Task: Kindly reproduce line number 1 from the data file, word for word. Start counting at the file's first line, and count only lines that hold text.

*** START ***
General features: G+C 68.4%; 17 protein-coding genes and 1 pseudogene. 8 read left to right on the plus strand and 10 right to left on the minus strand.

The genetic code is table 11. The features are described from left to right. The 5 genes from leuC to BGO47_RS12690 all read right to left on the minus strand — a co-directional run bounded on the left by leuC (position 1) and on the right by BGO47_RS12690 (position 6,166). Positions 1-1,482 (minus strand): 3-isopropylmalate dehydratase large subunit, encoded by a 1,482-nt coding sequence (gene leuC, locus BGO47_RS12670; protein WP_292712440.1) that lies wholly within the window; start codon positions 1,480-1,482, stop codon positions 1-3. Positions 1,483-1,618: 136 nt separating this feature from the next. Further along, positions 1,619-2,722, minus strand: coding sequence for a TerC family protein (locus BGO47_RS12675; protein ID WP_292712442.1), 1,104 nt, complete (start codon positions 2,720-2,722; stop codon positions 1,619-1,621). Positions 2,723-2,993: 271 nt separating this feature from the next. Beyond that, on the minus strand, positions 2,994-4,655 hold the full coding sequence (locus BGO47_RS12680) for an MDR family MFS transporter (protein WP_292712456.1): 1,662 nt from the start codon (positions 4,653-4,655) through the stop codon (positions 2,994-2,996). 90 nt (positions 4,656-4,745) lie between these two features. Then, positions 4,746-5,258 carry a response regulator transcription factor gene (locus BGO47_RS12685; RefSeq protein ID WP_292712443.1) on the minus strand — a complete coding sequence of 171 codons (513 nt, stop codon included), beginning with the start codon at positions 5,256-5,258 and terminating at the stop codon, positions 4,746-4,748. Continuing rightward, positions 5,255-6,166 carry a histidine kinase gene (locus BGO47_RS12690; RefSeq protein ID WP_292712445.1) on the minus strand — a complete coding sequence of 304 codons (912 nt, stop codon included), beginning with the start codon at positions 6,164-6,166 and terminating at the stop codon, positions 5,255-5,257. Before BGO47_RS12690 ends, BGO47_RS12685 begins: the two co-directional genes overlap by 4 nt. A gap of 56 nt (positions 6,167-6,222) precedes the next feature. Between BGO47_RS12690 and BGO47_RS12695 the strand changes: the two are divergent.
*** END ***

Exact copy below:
General features: G+C 68.4%; 17 protein-coding genes and 1 pseudogene. 8 read left to right on the plus strand and 10 right to left on the minus strand.